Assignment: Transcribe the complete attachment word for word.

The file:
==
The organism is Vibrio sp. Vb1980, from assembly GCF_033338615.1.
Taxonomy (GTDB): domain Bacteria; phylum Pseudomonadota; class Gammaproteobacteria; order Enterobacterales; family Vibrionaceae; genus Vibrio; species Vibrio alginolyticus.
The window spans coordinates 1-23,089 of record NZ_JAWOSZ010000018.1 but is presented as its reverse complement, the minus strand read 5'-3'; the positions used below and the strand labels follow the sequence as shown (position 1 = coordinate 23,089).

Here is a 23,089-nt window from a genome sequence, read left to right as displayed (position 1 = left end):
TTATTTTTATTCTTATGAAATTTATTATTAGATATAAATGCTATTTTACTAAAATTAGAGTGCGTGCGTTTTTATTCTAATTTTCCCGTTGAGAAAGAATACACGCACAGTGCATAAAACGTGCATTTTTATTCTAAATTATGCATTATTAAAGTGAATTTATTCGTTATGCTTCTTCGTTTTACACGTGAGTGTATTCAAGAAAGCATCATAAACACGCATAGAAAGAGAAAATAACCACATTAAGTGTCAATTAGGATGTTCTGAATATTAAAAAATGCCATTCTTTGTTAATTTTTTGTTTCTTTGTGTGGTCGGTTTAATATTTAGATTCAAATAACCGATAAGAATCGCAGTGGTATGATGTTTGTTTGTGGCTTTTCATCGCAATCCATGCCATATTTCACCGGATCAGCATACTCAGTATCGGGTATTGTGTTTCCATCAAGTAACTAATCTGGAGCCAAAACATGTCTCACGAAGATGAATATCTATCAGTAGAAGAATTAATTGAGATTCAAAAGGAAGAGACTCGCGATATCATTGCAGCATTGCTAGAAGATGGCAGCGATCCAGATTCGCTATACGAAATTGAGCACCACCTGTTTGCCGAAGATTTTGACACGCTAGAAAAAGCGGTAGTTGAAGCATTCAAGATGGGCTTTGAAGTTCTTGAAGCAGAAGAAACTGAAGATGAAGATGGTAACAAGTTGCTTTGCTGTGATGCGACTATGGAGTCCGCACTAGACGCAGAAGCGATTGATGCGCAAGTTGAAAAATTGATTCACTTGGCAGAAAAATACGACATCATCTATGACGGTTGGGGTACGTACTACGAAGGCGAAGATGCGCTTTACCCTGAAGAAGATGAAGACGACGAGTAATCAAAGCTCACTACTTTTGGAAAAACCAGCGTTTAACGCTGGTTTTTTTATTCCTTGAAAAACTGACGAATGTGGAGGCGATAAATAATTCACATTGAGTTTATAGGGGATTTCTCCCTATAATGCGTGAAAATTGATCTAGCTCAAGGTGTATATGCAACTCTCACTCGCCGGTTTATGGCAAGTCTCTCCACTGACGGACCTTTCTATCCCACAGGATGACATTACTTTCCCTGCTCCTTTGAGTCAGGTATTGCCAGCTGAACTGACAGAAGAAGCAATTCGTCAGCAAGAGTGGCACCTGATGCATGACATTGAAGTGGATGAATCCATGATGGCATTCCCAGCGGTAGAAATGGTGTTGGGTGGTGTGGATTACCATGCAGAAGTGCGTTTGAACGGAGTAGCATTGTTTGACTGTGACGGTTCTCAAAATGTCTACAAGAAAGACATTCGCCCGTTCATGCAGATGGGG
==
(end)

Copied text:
The organism is Vibrio sp. Vb1980, from assembly GCF_033338615.1.
Taxonomy (GTDB): domain Bacteria; phylum Pseudomonadota; class Gammaproteobacteria; order Enterobacterales; family Vibrionaceae; genus Vibrio; species Vibrio alginolyticus.
The window spans coordinates 1-23,089 of record NZ_JAWOSZ010000018.1 but is presented as its reverse complement, the minus strand read 5'-3'; the positions used below and the strand labels follow the sequence as shown (position 1 = coordinate 23,089).

Here is a 23,089-nt window from a genome sequence, read left to right as displayed (position 1 = left end):
TTATTTTTATTCTTATGAAATTTATTATTAGATATAAATGCTATTTTACTAAAATTAGAGTGCGTGCGTTTTTATTCTAATTTTCCCGTTGAGAAAGAATACACGCACAGTGCATAAAACGTGCATTTTTATTCTAAATTATGCATTATTAAAGTGAATTTATTCGTTATGCTTCTTCGTTTTACACGTGAGTGTATTCAAGAAAGCATCATAAACACGCATAGAAAGAGAAAATAACCACATTAAGTGTCAATTAGGATGTTCTGAATATTAAAAAATGCCATTCTTTGTTAATTTTTTGTTTCTTTGTGTGGTCGGTTTAATATTTAGATTCAAATAACCGATAAGAATCGCAGTGGTATGATGTTTGTTTGTGGCTTTTCATCGCAATCCATGCCATATTTCACCGGATCAGCATACTCAGTATCGGGTATTGTGTTTCCATCAAGTAACTAATCTGGAGCCAAAACATGTCTCACGAAGATGAATATCTATCAGTAGAAGAATTAATTGAGATTCAAAAGGAAGAGACTCGCGATATCATTGCAGCATTGCTAGAAGATGGCAGCGATCCAGATTCGCTATACGAAATTGAGCACCACCTGTTTGCCGAAGATTTTGACACGCTAGAAAAAGCGGTAGTTGAAGCATTCAAGATGGGCTTTGAAGTTCTTGAAGCAGAAGAAACTGAAGATGAAGATGGTAACAAGTTGCTTTGCTGTGATGCGACTATGGAGTCCGCACTAGACGCAGAAGCGATTGATGCGCAAGTTGAAAAATTGATTCACTTGGCAGAAAAATACGACATCATCTATGACGGTTGGGGTACGTACTACGAAGGCGAAGATGCGCTTTACCCTGAAGAAGATGAAGACGACGAGTAATCAAAGCTCACTACTTTTGGAAAAACCAGCGTTTAACGCTGGTTTTTTTATTCCTTGAAAAACTGACGAATGTGGAGGCGATAAATAATTCACATTGAGTTTATAGGGGATTTCTCCCTATAATGCGTGAAAATTGATCTAGCTCAAGGTGTATATGCAACTCTCACTCGCCGGTTTATGGCAAGTCTCTCCACTGACGGACCTTTCTATCCCACAGGATGACATTACTTTCCCTGCTCCTTTGAGTCAGGTATTGCCAGCTGAACTGACAGAAGAAGCAATTCGTCAGCAAGAGTGGCACCTGATGCATGACATTGAAGTGGATGAATCCATGATGGCATTCCCAGCGGTAGAAATGGTGTTGGGTGGTGTGGATTACCATGCAGAAGTGCGTTTGAACGGAGTAGCATTGTTTGACTGTGACGGTTCTCAAAATGTCTACAAGAAAGACATTCGCCCGTTCATGCAGATGGGG